Children born in the United States are known as “natural born citizens.” Under the 14th Amendment, “all persons born or naturalized in the United States…are citizens of the United States.” Natural born citizens of the United States receive a birth certificate upon their birth, which provides proof of citizenship. Copies of a birth certificate may be requested through the Bureau of Vital Statistics in the state in which the citizen was born.
What is Considered Part of the United States?
The term “in the United States,” in terms of geography, means all 50 states of the United States, Puerto Rico, Guam, the Northern Mariana Island, and the Virgin Islands of the United States. Those born in America Samoa or Swain Island are considered U.S. Nationals and not U.S. Citizens. For more information on U.S. National Status, please click here. Additionally, children born in the internal waters and territorial seas of the United States are considered to have been born in the United States. This includes:
Any sea within 12 nautical miles of the United States
United States airspace is also categorized as part of the United States if it is situated above the United States, its internal waters, or its territorial seas. Proving birth in U.S. internal waters or U.S. airspace requires documentation of the birth through a vessel’s medical log or the master/captain’s log which should specify the time of birth as well as the location of the vessel when the birth occurred. If the vessel is bound for the United States, the parents of the child are responsible for reporting the birth to civil authorities and presenting documentation to U.S. Customs and Border protection.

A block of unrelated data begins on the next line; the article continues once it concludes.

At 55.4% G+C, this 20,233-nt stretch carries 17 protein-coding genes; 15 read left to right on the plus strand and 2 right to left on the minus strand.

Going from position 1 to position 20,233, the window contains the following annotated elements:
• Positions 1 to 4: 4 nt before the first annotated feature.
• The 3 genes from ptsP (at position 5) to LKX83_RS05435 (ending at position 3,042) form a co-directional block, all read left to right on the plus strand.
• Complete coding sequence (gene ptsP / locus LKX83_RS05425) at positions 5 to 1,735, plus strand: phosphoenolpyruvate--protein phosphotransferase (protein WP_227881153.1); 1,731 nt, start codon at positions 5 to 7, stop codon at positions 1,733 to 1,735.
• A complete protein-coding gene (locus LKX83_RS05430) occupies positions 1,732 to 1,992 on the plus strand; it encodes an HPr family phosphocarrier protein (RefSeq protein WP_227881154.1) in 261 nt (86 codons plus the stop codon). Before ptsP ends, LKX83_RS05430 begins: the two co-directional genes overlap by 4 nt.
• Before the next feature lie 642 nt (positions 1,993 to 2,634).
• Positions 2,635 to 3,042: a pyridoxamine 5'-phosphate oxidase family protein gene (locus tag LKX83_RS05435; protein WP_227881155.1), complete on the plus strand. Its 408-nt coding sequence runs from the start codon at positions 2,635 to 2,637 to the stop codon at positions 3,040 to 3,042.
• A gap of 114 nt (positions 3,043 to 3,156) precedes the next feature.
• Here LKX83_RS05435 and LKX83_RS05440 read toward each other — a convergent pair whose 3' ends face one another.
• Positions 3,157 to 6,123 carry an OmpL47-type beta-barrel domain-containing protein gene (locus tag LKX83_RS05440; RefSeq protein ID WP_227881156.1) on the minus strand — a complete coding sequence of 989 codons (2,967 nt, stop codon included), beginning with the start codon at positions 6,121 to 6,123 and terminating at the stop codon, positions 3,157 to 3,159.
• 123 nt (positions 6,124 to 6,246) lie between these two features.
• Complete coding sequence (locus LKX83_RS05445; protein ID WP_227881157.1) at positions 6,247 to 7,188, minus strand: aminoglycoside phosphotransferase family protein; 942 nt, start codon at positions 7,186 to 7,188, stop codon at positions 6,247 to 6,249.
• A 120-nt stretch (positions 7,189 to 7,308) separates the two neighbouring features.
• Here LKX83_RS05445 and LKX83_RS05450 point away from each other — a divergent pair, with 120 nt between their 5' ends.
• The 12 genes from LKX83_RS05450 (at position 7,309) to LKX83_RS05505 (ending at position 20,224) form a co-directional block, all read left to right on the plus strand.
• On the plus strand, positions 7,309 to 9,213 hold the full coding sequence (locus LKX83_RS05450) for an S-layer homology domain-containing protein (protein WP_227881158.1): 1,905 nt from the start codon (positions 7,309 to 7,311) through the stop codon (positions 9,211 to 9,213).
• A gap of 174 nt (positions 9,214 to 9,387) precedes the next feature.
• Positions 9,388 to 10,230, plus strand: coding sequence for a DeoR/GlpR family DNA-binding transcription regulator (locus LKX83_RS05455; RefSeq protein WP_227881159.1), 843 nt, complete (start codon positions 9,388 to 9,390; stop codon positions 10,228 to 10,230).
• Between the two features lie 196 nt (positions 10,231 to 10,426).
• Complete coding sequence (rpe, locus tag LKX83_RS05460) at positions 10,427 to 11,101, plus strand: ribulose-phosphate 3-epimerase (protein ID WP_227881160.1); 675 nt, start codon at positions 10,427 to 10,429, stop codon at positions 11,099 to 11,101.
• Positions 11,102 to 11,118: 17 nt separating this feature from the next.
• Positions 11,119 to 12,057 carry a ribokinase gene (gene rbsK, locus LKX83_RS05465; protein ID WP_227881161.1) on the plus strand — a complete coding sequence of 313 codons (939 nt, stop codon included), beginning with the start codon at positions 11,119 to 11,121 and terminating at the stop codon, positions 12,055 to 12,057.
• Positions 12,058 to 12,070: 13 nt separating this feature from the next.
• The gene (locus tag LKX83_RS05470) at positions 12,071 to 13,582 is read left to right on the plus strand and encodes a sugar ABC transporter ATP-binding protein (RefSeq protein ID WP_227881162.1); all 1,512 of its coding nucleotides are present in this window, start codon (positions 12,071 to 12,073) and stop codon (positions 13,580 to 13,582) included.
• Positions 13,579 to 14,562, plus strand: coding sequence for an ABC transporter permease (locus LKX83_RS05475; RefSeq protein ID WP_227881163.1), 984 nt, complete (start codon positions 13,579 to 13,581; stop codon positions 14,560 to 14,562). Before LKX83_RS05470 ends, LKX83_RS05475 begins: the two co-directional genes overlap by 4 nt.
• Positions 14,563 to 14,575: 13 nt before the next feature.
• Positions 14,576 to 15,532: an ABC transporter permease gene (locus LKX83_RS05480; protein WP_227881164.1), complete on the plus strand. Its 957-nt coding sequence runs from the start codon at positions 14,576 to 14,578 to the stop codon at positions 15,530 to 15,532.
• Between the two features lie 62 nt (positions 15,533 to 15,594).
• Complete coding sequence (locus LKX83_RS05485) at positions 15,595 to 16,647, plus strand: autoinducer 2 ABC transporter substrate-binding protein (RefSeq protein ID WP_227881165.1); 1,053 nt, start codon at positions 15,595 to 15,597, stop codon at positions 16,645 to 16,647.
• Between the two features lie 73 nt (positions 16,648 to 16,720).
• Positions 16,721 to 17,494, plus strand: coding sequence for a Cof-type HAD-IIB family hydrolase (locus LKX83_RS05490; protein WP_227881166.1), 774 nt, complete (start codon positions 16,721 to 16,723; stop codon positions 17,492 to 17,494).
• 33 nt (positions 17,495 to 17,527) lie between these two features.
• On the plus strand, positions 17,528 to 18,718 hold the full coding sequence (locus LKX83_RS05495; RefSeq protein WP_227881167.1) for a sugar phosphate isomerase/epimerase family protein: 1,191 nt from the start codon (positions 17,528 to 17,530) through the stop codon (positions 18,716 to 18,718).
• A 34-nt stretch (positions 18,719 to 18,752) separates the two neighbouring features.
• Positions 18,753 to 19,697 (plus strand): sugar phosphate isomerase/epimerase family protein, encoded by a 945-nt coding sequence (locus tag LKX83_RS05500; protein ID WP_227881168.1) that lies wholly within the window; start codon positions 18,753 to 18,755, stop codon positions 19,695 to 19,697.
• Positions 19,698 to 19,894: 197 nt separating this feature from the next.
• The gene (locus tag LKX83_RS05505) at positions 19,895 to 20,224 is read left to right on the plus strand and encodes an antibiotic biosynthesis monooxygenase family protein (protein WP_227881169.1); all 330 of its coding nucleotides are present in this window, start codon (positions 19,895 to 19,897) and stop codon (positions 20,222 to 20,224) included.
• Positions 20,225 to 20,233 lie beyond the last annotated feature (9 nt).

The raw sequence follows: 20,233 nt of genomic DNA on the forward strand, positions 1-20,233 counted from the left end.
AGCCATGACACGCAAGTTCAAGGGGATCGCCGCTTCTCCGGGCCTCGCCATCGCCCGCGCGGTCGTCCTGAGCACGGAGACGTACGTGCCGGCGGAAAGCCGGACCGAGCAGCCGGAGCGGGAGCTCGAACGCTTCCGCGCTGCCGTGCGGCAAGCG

All persons born in the United States who are members of a Native American, Eskimo, or other indigenous tribe are nationals and citizens of the United States at birth.
A child of unknown parents found in the United States is presumed to be a citizen of the United States until proven otherwise.
Contrary to popular belief, persons born in U.S. registered vessels or aircraft outside of U.S. airspace or internal waters do not automatically acquire U.S. citizenship. U.S. registered vessels in Exclusive Economic Zones or on the high seas are not considered to be part of the U.S. U.S. registered aircraft outside of United States airspace is also not considered part of the U.S. Children born on U.S. military bases abroad or on the premises of a U.S. embassy or consulate also do not gain automatic citizenship as neither of these are part of the United States according to the 14th Amendment. Persons born in vessels or aircraft belonging to a foreign state are outside of the jurisdiction of the United States and do not acquire U.S. citizenship automatically. Hypothetically, if the United States were invaded, children born to enemy aliens on occupied United States soil would not gain U.S. citizenship.
Birth to United States Citizen(s) Abroad
If a child is born to a U.S. citizen parent or parents outside of the United States, the child’s birth should be reported to a United States consulate or embassy as soon as possible to avoid complications in granting U.S. citizenship to the child. Children born abroad will receive a Consular Report of Birth Abroad (CRBA) which documents the child’s birth in a foreign country and also certifies the child’s U.S. citizenship. The CRBA functions much like a United States birth certificate.
The process for the acquisition of U.S. citizenship by a child born abroad depends on the immigration and civil statuses of the parent or parents of the child. A child born to two U.S. citizen parents in wedlock need only prove that one of the parents has a permanent residence in the United States prior to the birth. Registering the birth in order to attain a CRBA will require the following documents: